How to Fix Cracked Concrete Floor in Your Garage
Do you have an unsightly crack that’s taking over your garage? If you aren’t familiar with concrete repair, then you might think this to be the end of the world. You imagine hundreds of dollars of repairs and fighting to get a professional in there to fix the damage.
Even for a homeowner with little experience in working with concrete repairs will be able to do this job because the skills required to repair cracks are only moderate in their complexity.
Concrete is a temperamental material, but under the right conditions, it can perform with durability and longevity. There are a few varying factors that cause cracking in concrete like sideways expansion, lack of proper drainage conditions, extreme temperatures, or the settling and shifting of soil beneath the concrete.
The Right Conditions
The general rule for repairing a concrete crack on your own is that you can fix it yourself if the concrete is the same height surrounding both sides of the crack. If the concrete is uneven on either side of the division, then it could be an indication of an underlying problem that could require an expert to analyze it.
Considering the underlying cause of the concrete crack will save you time, effort, and money in the future. However, the causes behind a crack are not always obvious, but there are a few cases like the roots of a tree displacing the concrete, or the sure signs of standing water in the area of the crack that will certainly freeze and contribute to the concrete’s breakage.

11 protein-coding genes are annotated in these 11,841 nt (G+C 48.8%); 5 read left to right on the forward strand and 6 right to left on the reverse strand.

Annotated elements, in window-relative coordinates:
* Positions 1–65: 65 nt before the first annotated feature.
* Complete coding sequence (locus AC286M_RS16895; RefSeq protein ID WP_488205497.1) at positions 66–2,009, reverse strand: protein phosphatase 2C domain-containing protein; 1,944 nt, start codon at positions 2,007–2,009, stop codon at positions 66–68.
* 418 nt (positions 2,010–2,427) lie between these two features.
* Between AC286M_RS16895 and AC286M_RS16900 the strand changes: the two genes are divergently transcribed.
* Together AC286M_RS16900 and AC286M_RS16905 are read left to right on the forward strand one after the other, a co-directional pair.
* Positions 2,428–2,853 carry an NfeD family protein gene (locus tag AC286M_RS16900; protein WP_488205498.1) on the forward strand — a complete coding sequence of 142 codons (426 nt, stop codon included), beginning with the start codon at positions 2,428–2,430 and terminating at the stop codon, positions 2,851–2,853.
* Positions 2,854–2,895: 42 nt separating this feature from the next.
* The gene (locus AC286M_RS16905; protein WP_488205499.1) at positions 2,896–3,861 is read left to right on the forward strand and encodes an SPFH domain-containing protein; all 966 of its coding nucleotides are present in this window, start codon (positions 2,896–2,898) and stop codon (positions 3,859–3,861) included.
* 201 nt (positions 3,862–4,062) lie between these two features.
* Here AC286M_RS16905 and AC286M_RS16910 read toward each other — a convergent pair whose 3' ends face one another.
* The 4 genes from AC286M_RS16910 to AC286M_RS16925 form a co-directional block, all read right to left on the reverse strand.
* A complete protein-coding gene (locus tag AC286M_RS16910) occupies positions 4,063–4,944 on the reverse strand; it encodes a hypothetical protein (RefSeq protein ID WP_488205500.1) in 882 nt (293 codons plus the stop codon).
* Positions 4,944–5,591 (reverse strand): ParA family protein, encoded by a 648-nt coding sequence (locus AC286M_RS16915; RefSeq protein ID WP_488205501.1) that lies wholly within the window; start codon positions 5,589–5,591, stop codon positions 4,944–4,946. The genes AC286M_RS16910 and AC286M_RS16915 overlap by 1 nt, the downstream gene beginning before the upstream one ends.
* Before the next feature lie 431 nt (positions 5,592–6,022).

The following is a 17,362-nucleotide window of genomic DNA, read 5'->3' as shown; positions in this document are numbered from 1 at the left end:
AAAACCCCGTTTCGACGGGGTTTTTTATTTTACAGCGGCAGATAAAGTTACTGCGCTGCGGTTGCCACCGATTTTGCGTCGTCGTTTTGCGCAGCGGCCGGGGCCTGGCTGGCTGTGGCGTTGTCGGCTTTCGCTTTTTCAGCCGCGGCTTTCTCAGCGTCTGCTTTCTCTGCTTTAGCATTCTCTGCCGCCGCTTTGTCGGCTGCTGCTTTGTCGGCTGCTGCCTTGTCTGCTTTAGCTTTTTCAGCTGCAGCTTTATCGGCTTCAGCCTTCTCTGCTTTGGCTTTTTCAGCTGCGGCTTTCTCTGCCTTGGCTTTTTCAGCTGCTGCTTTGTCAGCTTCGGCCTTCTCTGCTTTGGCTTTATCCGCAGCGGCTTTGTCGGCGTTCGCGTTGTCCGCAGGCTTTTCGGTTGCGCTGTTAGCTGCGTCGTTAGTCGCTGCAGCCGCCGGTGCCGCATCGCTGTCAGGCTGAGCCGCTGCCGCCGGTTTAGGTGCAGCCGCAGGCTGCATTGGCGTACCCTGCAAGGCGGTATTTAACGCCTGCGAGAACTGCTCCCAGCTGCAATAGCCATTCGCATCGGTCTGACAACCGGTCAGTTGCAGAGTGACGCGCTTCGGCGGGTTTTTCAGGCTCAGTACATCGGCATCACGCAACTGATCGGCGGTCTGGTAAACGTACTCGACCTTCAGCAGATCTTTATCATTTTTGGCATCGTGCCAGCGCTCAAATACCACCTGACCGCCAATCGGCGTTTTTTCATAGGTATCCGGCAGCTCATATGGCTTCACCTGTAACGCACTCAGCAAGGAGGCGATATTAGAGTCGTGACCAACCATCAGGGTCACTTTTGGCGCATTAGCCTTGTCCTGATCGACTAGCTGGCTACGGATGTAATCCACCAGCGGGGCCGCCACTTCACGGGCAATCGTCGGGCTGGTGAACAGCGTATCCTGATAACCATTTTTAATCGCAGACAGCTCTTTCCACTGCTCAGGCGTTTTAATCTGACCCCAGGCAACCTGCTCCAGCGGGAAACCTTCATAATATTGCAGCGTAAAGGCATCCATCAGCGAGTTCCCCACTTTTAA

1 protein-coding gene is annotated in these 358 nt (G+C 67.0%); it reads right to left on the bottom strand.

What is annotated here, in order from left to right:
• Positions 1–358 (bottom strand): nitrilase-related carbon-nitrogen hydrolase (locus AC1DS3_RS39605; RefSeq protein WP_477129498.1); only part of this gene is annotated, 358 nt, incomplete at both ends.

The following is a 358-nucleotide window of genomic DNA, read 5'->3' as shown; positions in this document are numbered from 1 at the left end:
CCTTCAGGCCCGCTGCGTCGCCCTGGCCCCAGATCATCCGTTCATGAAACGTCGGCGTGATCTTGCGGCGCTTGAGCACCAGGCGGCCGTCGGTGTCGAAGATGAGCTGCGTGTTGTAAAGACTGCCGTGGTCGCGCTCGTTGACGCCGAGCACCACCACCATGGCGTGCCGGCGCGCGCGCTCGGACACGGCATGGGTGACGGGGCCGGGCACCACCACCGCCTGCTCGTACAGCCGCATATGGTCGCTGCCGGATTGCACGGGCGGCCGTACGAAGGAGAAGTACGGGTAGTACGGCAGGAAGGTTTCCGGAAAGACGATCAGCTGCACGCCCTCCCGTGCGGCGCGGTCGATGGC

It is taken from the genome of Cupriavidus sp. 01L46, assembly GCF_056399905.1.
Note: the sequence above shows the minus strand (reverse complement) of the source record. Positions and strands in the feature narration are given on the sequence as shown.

You don’t want to be out in your garage a month or so later doing the same job once again.
Your first step will be cleaning the area in question before you make any actual repairs. Sweep the garage to see the layout of the crack, and it is even advisable to get out your power-washer and hose off the area, squeegeeing away any excess moisture. You might want to have your shop vacuum nearby to clear away any of the smaller pieces of concrete later when you get to work on the crack.
Your garage floor may be stained with the typical substances common to spilling on garage floors like oil and grease. If this is the case for your garage floor, especially near the area of the crack, then grab some Trisodium Phosphate (TSP), a product that can be purchased at your hardware store, to get out these tough stains.
This all may seem like extra work, but your concrete filler will be able to settle nicely with the removal of all contaminates. When it comes to concrete repair, it gets worse before it gets better. In most situations, you’ll have to enlarge the crack before you fill it.
This will help you clear out the debris inside of the crack in order to put down fresh filler. Make sure you remove any big chunks of concrete that may have come loose or have broken off, and you should be sure to use a wire brush to sweep away any of the finer particles.
Is your cracked concrete on your garage floor deep and wide? There’s no need to worry because you can actually fix deep and large cracks yourself, too, but it just may take a few extra tools to do the job. For these types of cracks, use a circular saw fitted with a diamond blade.
Make deep grooves on each side of the crack so the filler can be easily added into the channel. You will have to wear a respirator for safety and have a fan going to control the amount of dust in the garage, pushing it outside. Use a maul and chisel to work our any other chipped or cracked pieces.
Filling in the Groove